Bare metal clouds and virtualized clouds are often construed as competing technologies, when in fact each has a role to play in building infrastructure platforms.
Bare Metal And The Virtualized Cloud Are Complementary Technologies
If all you have is a hammer, everything looks like a nail — it may be a cliche, but it’s no less true for that, and it’s especially true of technologists who are deeply invested in their chosen technologies and platforms. The cloud in all its variants is incredibly impressive from a technological perspective, but that doesn’t mean it’s the right solution to every problem. The cloud is a set of technologies that offer specific benefits and drawbacks. Forward-thinking companies use a mix of technologies, deploying those that offer the best solution to a given business operational problem. The virtualized cloud is one solution among many, which is why hybrid clouds are becoming the chosen deployment model for many companies.
Hybrid clouds comprise a mix of public and private cloud components. The public cloud is great for pay-as-you-go infrastructure deployments and very fast scaling, but it’s not so great for performance, stability, and consistent availability — at least not without levels of complexity and redundancy that raise prices well above that of equivalent physical hardware.
The private component of hybrid clouds is often built on the same virtualization technology as the public component, the differences being that the physical layer is managed in-house or colocated and has only one user. But in many scenarios that is not the optimal strategy. The public cloud requires virtualization to provide the features that make it so appealing to businesses, and while in some cases virtualization is a benefit for the private component, more often than not it’s performance, stability, and availability that are of primary importance and those are not the forte of the virtualized cloud.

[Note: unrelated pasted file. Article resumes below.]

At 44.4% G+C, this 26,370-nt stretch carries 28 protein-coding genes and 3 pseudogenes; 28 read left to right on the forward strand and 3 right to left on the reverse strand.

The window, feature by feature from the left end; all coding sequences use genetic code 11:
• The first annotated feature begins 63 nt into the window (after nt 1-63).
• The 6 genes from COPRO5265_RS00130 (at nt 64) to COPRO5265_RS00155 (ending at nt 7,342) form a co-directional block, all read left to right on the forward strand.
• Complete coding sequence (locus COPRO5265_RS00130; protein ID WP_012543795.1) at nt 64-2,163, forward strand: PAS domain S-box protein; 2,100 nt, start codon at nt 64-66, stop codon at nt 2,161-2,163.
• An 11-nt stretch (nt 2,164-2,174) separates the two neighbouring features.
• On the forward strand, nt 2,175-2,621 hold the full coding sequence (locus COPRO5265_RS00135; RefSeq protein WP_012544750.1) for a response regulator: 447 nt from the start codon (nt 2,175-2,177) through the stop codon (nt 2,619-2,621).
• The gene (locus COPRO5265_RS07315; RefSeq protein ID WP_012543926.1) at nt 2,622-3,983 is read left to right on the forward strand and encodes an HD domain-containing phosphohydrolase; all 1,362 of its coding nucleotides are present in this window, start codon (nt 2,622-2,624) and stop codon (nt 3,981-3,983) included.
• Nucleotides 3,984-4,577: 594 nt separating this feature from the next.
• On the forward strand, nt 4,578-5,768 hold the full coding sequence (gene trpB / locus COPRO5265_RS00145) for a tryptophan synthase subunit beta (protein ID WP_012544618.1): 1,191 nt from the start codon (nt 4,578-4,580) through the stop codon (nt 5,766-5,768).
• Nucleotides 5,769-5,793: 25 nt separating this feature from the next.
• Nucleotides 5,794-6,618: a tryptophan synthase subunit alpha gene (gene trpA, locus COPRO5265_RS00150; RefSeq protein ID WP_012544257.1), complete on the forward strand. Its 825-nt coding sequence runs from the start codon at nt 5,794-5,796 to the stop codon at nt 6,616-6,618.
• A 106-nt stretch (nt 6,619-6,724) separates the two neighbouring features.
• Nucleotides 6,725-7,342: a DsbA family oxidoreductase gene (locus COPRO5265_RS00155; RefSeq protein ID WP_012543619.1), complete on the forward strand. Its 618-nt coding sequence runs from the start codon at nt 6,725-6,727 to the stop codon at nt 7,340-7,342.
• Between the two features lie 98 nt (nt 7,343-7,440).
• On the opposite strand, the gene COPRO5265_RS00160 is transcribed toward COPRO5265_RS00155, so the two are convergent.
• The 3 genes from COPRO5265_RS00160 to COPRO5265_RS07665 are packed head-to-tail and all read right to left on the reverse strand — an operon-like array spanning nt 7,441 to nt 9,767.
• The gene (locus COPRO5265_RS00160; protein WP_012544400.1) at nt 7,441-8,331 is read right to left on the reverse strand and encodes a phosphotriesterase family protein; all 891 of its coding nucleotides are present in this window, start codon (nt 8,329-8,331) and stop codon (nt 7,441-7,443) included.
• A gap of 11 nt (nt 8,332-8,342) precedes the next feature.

Bare metal clouds — cloud platforms that do not use virtualization and a hypervisor layer — offer significantly better performance per dollar and many of the advantages normally associated with the virtualized cloud, making them the ideal solution for the private component of a hybrid cloud.
Consider the common use case for hybrid clouds: cloud bursting. Cloud busting is a process of moving portions of a workload into the public cloud during periods of high utilization. It’s probably the paradigmatic example of an occasion where virtualized public cloud platforms shine. Servers can be spun up in minutes to absorb workloads that outstrip the capabilities of private infrastructure; businesses avoid having to invest in hardware that would be idle for a large proportion of its operational life. Because the public cloud is pay-as-you-go, servers can be spun down as demand wanes and the business will only be charged for the resources it uses.
A hybrid model with a bare metal cloud platform forming the reliable high-performance core of a business’s infrastructure combined with the facility to “burst” into the cloud during peak loads is a solution that makes the most of the benefits of each deployment modality: bare metal and virtualization being played to their specific strengths.
About Graeme Caldwell — Graeme works as an inbound marketer for InterWorx, a revolutionary web hosting control panel for hosts who need scalability and reliability. Follow InterWorx on Twitter at @interworx, Like them on Facebook and check out their blog, http://www.interworx.com/community.